‘Taking an Ethical Stand’: Moral Principles and Colonial Logics in Feminist Foreign Policy


A feminist foreign policy is associated with being ethical, principled and visionary, yet a government’s actions based on Western standards and values can easily come across as moral superiority or even racism when it comes to other countries.

Schwedische Flagge

In a 2015 speech at the United States Institute of Peace, the Swedish foreign minister Margot Wallström claimed that a feminist foreign policy seeks the same goals as ‘any visionary foreign policy: peace, justice, human rights and human development’ (Wallström, 2015). At a panel discussion following Wallström’s speech, the former deputy administrator of the U.S. Agency for International Development, Donald Steinberg, said that he has found that men’s eyes “glazed over” when he cited human rights or morality as reasons for preserving women’s rights amid international conflicts (Rupert, 2015). According to Steinberg (in: Rupert, 2015):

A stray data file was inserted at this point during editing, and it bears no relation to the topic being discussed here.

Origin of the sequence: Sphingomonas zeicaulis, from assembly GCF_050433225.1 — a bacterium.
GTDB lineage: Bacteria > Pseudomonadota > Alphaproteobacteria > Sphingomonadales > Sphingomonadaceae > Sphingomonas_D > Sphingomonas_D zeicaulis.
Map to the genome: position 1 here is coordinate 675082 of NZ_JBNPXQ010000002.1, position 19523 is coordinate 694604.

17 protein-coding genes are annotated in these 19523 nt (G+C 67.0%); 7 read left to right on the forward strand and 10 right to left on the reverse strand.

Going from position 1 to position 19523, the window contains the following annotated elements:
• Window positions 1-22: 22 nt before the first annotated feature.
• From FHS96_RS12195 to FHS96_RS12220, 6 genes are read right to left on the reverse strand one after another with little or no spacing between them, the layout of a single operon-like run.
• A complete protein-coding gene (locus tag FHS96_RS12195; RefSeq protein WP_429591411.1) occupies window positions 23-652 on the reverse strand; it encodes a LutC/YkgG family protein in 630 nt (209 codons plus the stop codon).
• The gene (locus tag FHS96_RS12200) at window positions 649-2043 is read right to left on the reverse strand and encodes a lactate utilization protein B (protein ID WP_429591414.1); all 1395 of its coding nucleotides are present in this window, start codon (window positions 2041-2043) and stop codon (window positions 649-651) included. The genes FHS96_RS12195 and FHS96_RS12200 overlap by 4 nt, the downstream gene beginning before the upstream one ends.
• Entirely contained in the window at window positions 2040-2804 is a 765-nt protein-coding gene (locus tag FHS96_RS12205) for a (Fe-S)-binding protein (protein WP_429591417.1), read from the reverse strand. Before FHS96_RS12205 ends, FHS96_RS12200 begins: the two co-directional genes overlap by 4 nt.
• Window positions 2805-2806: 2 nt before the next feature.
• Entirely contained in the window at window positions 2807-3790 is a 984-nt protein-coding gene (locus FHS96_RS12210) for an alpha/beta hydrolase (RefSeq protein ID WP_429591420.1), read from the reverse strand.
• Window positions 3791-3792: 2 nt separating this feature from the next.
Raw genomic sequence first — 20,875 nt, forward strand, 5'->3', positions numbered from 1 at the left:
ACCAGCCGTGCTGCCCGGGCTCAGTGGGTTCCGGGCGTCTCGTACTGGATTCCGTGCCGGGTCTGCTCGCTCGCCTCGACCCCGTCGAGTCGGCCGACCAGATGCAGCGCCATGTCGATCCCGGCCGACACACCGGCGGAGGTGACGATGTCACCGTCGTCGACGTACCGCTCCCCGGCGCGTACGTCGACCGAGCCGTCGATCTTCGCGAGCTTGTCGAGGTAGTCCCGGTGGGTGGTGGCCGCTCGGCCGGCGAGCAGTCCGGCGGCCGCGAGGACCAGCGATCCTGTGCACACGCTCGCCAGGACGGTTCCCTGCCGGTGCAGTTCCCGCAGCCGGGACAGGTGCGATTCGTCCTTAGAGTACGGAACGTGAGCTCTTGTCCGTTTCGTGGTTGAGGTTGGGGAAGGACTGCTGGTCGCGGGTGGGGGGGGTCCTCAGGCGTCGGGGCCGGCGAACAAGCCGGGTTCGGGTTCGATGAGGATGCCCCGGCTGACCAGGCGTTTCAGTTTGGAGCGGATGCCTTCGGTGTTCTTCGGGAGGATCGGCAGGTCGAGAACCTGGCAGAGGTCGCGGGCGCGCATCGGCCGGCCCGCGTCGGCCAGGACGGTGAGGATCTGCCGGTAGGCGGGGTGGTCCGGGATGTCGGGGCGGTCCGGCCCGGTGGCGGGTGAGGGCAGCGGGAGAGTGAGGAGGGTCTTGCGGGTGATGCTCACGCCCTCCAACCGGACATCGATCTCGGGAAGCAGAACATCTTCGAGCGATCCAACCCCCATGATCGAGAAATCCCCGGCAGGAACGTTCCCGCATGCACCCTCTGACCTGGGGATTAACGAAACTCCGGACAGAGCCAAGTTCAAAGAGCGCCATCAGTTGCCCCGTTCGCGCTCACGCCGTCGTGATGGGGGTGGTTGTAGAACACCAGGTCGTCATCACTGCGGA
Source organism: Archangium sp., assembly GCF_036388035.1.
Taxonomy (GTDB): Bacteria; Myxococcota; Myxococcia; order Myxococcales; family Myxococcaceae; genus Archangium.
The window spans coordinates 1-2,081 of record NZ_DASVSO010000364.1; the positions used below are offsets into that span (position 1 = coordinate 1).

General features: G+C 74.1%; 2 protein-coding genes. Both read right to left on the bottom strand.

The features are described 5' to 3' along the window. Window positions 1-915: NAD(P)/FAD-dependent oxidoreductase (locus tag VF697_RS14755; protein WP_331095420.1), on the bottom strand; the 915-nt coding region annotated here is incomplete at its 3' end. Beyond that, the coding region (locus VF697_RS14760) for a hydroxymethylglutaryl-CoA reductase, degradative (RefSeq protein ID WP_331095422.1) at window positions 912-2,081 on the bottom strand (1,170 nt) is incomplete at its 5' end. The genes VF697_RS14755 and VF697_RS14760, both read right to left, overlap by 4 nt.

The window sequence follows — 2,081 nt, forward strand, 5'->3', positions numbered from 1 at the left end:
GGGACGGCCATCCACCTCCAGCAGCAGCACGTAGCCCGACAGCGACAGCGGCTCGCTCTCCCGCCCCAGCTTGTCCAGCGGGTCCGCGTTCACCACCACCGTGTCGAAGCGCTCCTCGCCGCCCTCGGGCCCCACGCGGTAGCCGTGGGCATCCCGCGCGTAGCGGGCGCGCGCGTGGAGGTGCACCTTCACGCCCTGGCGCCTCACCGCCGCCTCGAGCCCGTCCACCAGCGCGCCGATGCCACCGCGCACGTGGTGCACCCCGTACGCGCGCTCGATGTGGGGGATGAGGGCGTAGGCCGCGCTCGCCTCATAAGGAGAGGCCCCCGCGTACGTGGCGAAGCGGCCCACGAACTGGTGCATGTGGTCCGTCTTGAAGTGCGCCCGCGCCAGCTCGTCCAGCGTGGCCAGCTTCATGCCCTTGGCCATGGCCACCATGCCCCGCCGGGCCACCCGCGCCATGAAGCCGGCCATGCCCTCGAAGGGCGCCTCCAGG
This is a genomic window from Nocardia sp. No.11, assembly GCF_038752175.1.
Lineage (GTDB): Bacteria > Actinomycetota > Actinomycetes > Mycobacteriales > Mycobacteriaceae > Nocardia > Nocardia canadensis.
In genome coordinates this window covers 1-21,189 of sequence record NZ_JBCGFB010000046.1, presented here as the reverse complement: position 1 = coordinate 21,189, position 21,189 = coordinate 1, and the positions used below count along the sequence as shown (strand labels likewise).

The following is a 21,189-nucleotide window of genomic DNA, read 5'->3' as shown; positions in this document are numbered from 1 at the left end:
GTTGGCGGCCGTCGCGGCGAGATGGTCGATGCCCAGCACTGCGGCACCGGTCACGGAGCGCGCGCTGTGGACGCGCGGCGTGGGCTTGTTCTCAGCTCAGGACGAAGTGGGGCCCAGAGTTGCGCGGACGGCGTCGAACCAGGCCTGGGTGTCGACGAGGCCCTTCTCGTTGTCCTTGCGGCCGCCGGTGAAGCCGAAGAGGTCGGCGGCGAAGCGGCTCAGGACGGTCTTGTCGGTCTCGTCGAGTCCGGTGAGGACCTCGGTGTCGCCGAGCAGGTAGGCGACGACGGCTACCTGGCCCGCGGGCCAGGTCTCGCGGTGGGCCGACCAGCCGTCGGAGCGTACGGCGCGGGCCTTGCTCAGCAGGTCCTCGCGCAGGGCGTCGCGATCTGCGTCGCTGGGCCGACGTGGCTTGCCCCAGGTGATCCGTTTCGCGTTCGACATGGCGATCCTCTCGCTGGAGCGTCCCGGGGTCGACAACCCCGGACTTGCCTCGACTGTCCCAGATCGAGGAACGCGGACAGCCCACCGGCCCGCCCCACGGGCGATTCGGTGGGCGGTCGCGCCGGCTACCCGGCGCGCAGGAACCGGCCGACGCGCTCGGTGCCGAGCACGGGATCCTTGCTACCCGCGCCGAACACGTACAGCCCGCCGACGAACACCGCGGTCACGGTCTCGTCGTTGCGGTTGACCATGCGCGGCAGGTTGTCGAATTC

To me, the real arguments are that societies that protect women, that involve women in these processes, that focus on girls’ education, are more stable,” he said. “These are countries that do not traffic in drugs and people and weapons. They don’t send refugees across borders or across oceans. They don’t harbour terrorists or pirates. They don’t transmit pandemic diseases. And, perhaps most importantly in this town, they don’t require American military force or troops on the ground.

These accounts tell a story of the gendering of ethics, and of foreign policy – where ‘feminist’ (or ‘feminine’) foreign policy is constructed as ethical, principled, or visionary, in contrast with ‘masculine’ foreign policy which is understood as ‘realist’ and focused on national interests and security. Clearly, Steinberg saw the need to masculinise feminist foreign policy by pointing out what he perceives as the real arguments -- to make it more ‘palatable’ to men whose eyes ‘glaze over’ at the mention of women’s rights.  But either way, the message remains the same: ‘good’ societies ‘protect’ their women, and those that don’t should be disciplined – either through realpolitik or, through ethics.